Head and Neck Pain

While not as prevalent as back pain, neck and head pain still affect a large percentage of the aging population. And similar to the back, tissues of the cervical spine undergo degenerative changes which accumulate over time, eventually giving rise to headaches, neck pain and stiffness, as well as dizziness and balance problems.




The Chiropractic Approach To Neck and Head Pain In The Elderly

doubleangle 666 5pxblock lrThe chiropractic approach to treating neck and head pain follows a "holistic" type course. The chiropractor is concerned with the patient's personal health goals. This plays an important role in designing an effective treatment plan which results in the wanted outcome. While evaluating the patients health disorder, the cause as well as all contributing factors which lead to the development of the condition will be sought. Once determined, this information will be combined with the health goals of the individual in order to design the safest and most successful treatment plan. There will also be a careful evaluation to rule out more serious causes of neck and head pain in the aging; tumors, temporal arteritis, infection, etc.

The treatments utilized by chiropractors do not include drugs or surgery. Instead, safe and natural noninvasive methods of healing are utilized. These include spinal adjustive techniques, physical therapies, soft tissue therapies, exercise and stretching programs, diet and nutritional counseling, and lifestyle modifications. As stated above, these therapies are directed towards the root cause of the health condition. The results are often safe, fast, effective and long-term. As well, care aims to optimize overall health and wellness. Treatments which focus solely on symptomatic relief are short lived, ineffective, and lead to patient frustration and dissatisfaction.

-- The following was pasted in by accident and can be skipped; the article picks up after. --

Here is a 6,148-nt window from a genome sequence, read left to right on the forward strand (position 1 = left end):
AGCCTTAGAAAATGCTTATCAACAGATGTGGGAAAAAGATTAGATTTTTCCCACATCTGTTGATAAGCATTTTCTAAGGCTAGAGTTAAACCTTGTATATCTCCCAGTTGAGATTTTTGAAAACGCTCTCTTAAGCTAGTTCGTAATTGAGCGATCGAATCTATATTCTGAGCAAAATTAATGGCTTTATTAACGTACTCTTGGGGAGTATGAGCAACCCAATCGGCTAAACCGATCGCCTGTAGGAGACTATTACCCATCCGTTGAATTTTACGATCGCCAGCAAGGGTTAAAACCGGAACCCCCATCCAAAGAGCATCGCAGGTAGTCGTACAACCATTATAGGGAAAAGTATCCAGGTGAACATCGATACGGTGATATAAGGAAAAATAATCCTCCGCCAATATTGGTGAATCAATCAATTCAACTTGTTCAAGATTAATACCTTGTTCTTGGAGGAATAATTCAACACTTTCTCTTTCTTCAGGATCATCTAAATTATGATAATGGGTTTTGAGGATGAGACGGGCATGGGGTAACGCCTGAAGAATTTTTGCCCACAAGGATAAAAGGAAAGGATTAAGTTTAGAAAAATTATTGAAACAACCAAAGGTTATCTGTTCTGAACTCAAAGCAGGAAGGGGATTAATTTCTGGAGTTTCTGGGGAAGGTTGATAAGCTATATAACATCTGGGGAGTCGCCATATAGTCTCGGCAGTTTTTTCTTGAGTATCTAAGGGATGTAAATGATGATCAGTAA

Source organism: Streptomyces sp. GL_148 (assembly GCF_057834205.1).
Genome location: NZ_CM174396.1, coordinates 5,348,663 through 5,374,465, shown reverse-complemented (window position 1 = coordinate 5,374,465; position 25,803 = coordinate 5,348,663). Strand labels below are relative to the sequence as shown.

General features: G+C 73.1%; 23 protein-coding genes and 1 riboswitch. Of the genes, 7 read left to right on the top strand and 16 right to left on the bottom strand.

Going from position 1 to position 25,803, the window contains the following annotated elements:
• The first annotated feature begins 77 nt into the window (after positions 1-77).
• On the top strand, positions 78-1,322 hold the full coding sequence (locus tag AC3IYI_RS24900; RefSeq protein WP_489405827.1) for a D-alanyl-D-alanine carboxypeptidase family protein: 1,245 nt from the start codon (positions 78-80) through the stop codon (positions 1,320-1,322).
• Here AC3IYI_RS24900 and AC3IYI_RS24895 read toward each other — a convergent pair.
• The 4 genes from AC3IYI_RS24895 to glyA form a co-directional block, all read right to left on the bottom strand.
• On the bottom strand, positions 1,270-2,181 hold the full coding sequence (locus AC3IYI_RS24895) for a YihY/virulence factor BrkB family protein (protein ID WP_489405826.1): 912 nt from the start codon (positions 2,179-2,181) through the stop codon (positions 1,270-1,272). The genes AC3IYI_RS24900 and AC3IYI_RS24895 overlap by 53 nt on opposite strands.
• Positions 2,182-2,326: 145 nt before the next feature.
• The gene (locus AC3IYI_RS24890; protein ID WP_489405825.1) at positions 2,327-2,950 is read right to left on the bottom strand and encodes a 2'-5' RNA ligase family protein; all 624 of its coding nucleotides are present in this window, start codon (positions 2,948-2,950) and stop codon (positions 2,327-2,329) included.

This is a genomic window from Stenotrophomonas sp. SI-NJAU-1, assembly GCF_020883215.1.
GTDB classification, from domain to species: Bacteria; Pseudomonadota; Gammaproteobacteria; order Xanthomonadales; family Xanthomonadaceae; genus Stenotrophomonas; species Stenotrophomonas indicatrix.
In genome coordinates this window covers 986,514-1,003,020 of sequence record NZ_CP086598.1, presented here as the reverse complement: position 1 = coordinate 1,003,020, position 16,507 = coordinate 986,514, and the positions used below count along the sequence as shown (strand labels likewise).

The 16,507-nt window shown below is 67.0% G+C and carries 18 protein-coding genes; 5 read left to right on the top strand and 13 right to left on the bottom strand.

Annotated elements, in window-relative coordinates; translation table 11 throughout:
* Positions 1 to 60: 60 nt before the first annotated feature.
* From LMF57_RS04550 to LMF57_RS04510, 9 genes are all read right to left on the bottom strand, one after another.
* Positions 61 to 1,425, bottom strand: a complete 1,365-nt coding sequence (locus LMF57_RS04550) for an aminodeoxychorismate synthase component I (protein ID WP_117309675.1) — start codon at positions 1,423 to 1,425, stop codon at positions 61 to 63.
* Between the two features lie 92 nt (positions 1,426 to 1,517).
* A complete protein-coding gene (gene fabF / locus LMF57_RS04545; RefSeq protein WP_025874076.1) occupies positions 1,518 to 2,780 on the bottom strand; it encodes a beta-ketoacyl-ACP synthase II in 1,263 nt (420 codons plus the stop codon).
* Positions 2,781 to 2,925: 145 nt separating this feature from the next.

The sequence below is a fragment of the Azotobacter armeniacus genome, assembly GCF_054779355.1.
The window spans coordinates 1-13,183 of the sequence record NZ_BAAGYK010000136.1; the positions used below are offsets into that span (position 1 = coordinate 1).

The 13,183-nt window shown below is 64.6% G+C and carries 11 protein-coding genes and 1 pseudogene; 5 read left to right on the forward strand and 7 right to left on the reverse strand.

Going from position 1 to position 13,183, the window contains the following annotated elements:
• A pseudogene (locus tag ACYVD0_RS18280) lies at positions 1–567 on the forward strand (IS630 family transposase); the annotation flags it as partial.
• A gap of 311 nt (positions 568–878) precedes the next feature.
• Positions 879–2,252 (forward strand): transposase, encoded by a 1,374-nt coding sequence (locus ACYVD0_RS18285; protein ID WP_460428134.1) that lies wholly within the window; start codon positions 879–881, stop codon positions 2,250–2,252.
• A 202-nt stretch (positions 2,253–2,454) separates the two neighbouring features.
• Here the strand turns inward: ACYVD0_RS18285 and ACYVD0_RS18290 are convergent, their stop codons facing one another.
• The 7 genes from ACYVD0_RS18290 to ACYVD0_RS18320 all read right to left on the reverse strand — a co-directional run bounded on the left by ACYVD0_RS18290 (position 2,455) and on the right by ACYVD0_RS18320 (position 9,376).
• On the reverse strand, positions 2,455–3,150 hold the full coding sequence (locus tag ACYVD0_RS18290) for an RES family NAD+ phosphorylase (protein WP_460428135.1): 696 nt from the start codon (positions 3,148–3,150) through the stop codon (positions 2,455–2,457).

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The Medical Approach To Neck and Head Pain In The Elderly

doubleangle 666 5pxblock lrAccording to a study titled Practitioner Self-confidence and Patient Outcomes in Acute Low Back Pain, chiropractors had significantly stronger self-confidence scores than physicians when it came to treating back pain.

  1. Arch Fam Med. 1998;7:223-228

Allopathic treatment often focuses on (1) prolonged rest, (2) avoidance of exercise, and (3) prescription medications like non-steroidal anti-inflammatories (NSAIDs) such as aspirin and Ibuprofen to mask pain and decrease inflammation. This approach lessens pain with medications, however the cause of the pain has not yet been addressed nor corrected.

  1. numerous studies show that bed rest is detrimental rather than beneficial; patients can lose their capacity at a rate of 3-7% daily in total rest but can only improve at a rate of 1% per day,

  2. early motion and mechanical loading stimulate properly aligned, newly formed collagen fibers, promoting synovial fluid diffusion in joints and enhanced local blood flow,

  3. the use of NSAIDs and analgesics do not focus on increasing function or inhibiting progression of the disease, rather, it simply masks the symptoms of pain; moreover, a recent study has found that many NSAIDs (aspirin, ibuprofen, fenoprofen, sodium salicylate, sodium tometin) actually inhibit the repair processes involved with the articular cartilage of joints... rapid deterioration of joints after long-term NSAID use has been termed "Analgesic Arthropathy" and is essentially deterioration of a joint induced by the use of NSAIDs.
  1. Nelson, DC. Top Clin Chiro 1994;1(4):20-29
  2. Gottlieb MS, DC. JMPT 1997; 20(6):400-414

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